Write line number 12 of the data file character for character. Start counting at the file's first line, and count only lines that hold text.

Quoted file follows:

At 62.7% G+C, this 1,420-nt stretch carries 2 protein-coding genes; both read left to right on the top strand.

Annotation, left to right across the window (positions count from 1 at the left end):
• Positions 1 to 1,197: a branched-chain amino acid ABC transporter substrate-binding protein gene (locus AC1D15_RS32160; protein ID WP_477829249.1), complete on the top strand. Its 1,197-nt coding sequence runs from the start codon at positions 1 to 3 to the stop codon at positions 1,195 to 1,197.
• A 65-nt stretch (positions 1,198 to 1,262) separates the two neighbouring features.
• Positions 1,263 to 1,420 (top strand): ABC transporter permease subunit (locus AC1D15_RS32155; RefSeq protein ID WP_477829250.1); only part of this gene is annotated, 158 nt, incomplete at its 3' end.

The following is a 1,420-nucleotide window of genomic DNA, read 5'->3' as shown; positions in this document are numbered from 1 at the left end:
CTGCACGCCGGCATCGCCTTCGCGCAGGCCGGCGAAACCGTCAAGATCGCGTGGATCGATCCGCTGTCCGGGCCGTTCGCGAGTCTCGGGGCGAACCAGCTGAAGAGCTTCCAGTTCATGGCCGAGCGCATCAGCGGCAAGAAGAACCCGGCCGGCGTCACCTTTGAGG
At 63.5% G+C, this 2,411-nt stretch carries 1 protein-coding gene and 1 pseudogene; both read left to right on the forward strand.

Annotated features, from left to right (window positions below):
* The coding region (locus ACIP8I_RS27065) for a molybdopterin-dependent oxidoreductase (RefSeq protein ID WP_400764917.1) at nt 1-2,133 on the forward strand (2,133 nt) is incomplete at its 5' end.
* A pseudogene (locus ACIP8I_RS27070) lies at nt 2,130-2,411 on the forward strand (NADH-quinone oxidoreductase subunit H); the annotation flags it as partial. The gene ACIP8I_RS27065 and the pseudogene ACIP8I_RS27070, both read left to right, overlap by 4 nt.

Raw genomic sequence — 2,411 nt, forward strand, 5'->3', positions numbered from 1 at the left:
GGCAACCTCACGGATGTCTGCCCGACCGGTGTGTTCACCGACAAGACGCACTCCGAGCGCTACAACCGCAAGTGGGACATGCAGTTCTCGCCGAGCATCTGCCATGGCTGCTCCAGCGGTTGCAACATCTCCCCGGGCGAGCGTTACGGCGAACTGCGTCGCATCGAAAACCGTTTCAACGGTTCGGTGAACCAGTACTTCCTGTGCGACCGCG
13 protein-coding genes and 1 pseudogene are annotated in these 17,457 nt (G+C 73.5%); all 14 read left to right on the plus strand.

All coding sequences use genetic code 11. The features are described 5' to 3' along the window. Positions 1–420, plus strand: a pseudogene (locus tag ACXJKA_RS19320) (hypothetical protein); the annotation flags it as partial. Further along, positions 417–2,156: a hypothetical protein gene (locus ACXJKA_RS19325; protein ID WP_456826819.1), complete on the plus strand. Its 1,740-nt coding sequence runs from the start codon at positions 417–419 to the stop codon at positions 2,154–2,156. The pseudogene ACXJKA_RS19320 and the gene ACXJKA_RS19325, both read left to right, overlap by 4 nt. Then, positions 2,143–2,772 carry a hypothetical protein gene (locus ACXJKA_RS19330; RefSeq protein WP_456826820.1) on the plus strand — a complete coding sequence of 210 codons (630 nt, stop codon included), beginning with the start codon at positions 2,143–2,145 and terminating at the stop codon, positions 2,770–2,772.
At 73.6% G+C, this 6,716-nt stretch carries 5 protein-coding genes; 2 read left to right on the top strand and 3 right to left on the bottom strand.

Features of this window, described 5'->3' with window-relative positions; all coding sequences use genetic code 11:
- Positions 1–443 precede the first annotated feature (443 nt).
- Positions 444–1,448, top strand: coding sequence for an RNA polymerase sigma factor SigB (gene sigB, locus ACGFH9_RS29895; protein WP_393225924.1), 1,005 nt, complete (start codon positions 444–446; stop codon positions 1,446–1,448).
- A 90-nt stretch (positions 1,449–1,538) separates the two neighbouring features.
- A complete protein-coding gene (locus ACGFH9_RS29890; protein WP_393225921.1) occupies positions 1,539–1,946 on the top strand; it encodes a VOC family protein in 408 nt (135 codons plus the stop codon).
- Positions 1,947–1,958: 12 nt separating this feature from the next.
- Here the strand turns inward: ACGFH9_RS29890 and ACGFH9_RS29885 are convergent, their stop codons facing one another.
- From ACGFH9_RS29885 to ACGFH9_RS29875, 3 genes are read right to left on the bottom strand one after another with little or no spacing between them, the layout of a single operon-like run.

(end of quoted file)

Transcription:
Raw genomic sequence — 2,411 nt, forward strand, 5'->3', positions numbered from 1 at the left: